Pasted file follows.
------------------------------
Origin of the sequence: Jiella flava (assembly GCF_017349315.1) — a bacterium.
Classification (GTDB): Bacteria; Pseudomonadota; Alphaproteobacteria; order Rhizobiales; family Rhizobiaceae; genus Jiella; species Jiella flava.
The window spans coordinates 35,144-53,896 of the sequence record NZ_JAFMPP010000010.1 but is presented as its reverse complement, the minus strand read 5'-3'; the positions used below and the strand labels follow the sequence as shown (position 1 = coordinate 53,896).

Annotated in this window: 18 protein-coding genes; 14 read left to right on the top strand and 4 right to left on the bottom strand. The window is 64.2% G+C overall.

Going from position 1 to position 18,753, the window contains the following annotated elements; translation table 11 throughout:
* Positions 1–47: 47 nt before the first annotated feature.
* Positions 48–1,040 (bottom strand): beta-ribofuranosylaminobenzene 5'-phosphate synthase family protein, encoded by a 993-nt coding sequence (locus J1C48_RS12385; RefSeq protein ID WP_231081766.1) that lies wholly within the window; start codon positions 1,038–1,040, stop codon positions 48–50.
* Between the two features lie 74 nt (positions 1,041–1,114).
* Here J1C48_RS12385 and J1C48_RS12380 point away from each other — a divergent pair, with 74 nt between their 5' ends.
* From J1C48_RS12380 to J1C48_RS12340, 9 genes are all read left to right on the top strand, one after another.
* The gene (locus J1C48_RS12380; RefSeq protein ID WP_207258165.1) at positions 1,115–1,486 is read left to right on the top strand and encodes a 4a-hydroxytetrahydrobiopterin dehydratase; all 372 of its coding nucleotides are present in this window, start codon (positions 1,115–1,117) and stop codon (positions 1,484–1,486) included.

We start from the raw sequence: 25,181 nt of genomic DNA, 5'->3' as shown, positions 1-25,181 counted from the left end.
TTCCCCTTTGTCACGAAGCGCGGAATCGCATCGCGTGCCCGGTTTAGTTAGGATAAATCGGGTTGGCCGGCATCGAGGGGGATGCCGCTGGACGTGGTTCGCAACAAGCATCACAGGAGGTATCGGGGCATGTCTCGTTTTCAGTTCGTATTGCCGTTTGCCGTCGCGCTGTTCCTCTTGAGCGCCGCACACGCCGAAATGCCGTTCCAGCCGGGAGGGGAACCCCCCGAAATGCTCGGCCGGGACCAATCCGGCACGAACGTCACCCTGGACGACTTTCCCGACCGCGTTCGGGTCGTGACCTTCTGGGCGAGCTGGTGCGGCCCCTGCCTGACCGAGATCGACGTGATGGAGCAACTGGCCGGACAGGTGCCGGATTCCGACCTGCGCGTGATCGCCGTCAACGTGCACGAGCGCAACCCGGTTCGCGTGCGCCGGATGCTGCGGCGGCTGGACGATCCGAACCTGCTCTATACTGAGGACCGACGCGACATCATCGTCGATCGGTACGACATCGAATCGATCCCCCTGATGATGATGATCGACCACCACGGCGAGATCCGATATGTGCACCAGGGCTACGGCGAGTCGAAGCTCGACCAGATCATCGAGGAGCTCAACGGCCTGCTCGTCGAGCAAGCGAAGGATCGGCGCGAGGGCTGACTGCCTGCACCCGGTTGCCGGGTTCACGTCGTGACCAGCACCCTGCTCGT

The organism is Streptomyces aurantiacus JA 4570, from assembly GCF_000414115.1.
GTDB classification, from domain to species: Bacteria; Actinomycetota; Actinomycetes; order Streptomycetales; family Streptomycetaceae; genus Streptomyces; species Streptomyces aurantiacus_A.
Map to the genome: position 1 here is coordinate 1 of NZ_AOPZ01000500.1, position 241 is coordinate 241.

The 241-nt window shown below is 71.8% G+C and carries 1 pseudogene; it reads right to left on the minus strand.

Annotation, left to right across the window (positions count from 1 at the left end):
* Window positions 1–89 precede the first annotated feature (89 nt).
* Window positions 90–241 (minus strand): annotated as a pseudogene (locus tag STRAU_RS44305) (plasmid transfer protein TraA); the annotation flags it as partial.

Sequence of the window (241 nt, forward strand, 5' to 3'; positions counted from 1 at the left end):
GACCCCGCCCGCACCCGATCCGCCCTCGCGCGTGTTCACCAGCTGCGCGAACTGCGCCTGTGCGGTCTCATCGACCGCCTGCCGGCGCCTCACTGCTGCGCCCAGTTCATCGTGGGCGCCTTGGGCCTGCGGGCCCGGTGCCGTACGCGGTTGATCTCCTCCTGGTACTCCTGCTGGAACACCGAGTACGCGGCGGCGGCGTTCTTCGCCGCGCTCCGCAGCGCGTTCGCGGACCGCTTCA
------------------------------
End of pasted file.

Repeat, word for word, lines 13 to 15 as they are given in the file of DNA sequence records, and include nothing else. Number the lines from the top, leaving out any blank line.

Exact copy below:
TTCCCCTTTGTCACGAAGCGCGGAATCGCATCGCGTGCCCGGTTTAGTTAGGATAAATCGGGTTGGCCGGCATCGAGGGGGATGCCGCTGGACGTGGTTCGCAACAAGCATCACAGGAGGTATCGGGGCATGTCTCGTTTTCAGTTCGTATTGCCGTTTGCCGTCGCGCTGTTCCTCTTGAGCGCCGCACACGCCGAAATGCCGTTCCAGCCGGGAGGGGAACCCCCCGAAATGCTCGGCCGGGACCAATCCGGCACGAACGTCACCCTGGACGACTTTCCCGACCGCGTTCGGGTCGTGACCTTCTGGGCGAGCTGGTGCGGCCCCTGCCTGACCGAGATCGACGTGATGGAGCAACTGGCCGGACAGGTGCCGGATTCCGACCTGCGCGTGATCGCCGTCAACGTGCACGAGCGCAACCCGGTTCGCGTGCGCCGGATGCTGCGGCGGCTGGACGATCCGAACCTGCTCTATACTGAGGACCGACGCGACATCATCGTCGATCGGTACGACATCGAATCGATCCCCCTGATGATGATGATCGACCACCACGGCGAGATCCGATATGTGCACCAGGGCTACGGCGAGTCGAAGCTCGACCAGATCATCGAGGAGCTCAACGGCCTGCTCGTCGAGCAAGCGAAGGATCGGCGCGAGGGCTGACTGCCTGCACCCGGTTGCCGGGTTCACGTCGTGACCAGCACCCTGCTCGT

The organism is Streptomyces aurantiacus JA 4570, from assembly GCF_000414115.1.
GTDB classification, from domain to species: Bacteria; Actinomycetota; Actinomycetes; order Streptomycetales; family Streptomycetaceae; genus Streptomyces; species Streptomyces aurantiacus_A.